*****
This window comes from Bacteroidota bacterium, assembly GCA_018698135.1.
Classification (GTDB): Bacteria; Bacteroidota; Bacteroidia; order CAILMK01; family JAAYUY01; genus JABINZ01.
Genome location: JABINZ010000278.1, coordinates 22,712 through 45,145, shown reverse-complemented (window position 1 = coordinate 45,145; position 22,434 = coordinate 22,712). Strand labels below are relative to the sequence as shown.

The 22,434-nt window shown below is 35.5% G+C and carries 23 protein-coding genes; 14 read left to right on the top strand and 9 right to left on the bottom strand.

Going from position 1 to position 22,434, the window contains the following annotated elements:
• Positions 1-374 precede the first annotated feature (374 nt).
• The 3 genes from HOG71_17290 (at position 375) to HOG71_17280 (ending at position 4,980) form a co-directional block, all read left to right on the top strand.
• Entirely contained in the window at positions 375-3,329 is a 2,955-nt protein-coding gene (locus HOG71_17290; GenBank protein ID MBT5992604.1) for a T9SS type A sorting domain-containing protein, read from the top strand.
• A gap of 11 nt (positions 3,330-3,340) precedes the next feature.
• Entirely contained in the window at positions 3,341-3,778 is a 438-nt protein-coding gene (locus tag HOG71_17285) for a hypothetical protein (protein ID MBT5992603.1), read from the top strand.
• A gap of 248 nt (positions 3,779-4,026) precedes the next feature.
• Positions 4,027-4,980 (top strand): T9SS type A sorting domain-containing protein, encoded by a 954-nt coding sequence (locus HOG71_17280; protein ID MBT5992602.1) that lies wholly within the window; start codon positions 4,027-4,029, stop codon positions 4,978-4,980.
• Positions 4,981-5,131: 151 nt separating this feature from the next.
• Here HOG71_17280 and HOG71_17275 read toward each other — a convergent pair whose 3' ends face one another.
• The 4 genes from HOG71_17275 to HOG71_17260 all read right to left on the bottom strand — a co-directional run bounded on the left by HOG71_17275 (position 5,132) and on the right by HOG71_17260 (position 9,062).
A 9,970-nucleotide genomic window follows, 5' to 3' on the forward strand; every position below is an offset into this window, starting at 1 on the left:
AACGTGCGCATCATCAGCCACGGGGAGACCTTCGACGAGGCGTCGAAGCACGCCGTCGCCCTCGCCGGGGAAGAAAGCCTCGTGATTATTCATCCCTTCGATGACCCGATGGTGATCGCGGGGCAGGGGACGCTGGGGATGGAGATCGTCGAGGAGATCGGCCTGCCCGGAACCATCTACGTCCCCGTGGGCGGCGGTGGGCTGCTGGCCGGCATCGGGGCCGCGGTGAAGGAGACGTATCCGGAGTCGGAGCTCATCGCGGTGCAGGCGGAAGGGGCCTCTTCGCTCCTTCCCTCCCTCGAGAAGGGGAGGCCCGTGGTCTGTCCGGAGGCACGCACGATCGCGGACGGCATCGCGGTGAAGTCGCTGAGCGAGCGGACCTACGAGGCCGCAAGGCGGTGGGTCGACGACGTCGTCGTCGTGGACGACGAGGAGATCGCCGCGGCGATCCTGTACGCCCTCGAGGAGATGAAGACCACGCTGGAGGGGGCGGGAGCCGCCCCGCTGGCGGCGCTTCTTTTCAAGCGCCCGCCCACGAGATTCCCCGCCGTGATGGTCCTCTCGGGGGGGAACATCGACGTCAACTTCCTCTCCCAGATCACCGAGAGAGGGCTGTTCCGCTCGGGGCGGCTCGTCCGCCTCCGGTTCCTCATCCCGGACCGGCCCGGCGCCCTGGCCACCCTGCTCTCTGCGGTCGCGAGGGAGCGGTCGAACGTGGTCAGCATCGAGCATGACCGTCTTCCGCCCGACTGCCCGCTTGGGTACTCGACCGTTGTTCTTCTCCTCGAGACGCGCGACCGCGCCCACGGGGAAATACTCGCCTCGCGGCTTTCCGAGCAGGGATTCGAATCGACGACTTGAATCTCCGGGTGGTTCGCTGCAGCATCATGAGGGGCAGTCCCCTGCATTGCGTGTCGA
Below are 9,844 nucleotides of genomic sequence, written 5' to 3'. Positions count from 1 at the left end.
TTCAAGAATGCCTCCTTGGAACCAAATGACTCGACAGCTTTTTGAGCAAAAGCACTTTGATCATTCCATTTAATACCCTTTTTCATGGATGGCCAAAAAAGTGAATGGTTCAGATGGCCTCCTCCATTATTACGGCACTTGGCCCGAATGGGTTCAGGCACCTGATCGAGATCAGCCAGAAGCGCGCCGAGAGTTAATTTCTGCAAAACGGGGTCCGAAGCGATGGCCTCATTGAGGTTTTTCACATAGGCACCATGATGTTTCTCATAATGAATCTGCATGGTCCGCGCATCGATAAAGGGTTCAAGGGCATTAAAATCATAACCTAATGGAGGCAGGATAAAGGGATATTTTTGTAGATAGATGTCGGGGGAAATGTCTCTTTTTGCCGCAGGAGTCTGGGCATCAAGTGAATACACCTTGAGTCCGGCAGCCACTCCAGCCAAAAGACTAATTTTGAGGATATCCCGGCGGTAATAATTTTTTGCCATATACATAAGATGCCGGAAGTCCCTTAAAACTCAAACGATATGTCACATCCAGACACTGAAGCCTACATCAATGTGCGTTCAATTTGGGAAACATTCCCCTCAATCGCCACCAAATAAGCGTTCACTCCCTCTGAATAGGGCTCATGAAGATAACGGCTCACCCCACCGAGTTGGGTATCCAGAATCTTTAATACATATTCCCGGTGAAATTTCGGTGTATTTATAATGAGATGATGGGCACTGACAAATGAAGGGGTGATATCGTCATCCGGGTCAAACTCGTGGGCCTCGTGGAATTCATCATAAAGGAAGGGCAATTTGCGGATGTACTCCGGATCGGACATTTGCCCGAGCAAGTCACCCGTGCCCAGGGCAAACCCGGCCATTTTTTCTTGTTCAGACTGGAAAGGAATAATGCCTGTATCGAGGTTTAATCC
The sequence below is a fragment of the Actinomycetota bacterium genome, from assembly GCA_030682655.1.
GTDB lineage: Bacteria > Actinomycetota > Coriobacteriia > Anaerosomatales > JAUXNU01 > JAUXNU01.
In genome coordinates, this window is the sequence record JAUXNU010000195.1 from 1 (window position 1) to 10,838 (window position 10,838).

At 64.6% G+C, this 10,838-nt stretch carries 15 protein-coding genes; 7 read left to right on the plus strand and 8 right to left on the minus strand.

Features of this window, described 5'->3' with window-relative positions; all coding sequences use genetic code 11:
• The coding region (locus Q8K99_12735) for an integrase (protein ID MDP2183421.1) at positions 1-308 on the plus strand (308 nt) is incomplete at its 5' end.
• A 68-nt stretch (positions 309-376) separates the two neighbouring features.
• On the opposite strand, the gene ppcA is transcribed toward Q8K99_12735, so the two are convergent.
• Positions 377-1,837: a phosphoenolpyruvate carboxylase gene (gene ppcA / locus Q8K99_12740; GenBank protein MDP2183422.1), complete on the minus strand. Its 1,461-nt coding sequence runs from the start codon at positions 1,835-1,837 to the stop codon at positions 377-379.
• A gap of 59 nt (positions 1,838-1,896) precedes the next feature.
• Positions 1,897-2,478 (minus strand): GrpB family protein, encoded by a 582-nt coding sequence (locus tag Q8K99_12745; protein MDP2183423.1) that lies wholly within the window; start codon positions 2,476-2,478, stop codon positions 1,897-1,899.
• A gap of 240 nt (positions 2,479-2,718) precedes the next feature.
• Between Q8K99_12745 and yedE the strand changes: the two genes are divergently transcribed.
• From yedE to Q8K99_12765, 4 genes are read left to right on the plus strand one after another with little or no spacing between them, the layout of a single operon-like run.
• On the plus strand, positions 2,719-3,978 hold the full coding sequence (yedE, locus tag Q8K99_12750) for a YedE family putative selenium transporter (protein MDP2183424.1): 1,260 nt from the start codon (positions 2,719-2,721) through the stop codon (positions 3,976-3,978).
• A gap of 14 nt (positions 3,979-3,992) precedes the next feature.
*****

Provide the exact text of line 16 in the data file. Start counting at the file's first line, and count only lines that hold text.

A 9,970-nucleotide genomic window follows, 5' to 3' on the forward strand; every position below is an offset into this window, starting at 1 on the left: